" Judge Yvonne Gonzalez Rogers found Apple clear on nine of ten counts but issued an injunction preventing Apple from stopping developers from informing users of other payment systems within apps."

People were saying Epic would not get a ruling to tear down the closed garden, allow separate app stores on apple devices or be found to be a monopoly. So did Epic win? They won 1/10th of their ask, and were found guilty of the counter suit regarding breach of contract, but they did strike a blow against apples ubiquitous control of the app store, so that alone is worth a gold star as many app devs will benefit.

The key things people were claiming this suit could do though? That was all found in apples favor, such as apple not being a monopoly, the judge not even considering the app store and its framework in her decision (so no touching of the closed garden) and no forcing apple to change their fee structure.


This tweet perfectly sums it up:

Sure looking at all the points EPIC was suing its only a small win. And not really helping EPIC here.
However its a huge win for everybody else.

I would assume however that EPIC might be able to win the argument related to other stores on apple devices.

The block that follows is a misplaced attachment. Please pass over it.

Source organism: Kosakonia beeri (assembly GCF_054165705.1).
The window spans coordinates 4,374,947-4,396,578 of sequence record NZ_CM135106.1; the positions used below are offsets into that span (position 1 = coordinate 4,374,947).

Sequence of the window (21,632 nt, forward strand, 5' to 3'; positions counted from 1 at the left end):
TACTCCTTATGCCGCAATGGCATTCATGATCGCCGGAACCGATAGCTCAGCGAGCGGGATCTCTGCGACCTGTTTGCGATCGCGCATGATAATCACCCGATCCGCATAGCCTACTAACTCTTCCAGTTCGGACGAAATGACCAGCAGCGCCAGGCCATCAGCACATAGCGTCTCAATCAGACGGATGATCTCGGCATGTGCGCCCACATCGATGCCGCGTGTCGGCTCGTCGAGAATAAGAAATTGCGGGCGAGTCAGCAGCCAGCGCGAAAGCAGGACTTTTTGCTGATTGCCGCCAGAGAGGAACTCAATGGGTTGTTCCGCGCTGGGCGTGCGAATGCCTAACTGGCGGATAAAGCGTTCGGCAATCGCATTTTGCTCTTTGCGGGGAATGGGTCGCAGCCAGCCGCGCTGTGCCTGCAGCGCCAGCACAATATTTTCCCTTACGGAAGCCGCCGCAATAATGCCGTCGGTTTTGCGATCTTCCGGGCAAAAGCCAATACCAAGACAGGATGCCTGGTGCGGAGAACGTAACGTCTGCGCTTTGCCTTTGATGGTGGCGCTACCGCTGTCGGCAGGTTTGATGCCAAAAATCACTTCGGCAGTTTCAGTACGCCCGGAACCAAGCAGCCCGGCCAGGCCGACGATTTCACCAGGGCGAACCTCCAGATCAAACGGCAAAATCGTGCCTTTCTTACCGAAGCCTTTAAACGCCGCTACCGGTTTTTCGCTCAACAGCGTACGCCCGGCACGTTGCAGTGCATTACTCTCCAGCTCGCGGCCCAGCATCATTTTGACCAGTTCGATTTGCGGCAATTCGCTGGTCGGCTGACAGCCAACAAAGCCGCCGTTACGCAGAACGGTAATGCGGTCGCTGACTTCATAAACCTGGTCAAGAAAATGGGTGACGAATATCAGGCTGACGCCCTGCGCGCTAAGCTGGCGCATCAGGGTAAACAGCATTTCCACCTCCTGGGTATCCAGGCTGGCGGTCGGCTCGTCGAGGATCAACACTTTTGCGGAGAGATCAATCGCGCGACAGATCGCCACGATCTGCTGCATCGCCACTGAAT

At least , in my opinion, it should be possible to use other stores on Apple/Google Devices.
 

Guilty_AI

Gold Member
However its a huge win for everybody else.

I would assume however that EPIC might be able to win the argument related to other stores on apple devices.
At least , in my opinion, it should be possible to use other stores on Apple/Google Devices.
If i understood the terms correctly, this could actually make things even worse. The court hasn't forbidden Apple from monetizing apps or managing what gets or not into apple devices. If someone wants to put an app on the store, not only they can still get rejected, apple could alternatively enforce some term requiring, for example, a cut from all the profits of that store made on iOS, since its not guaranteed they'll be getting money from payments through the app store now.
 
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smbu2000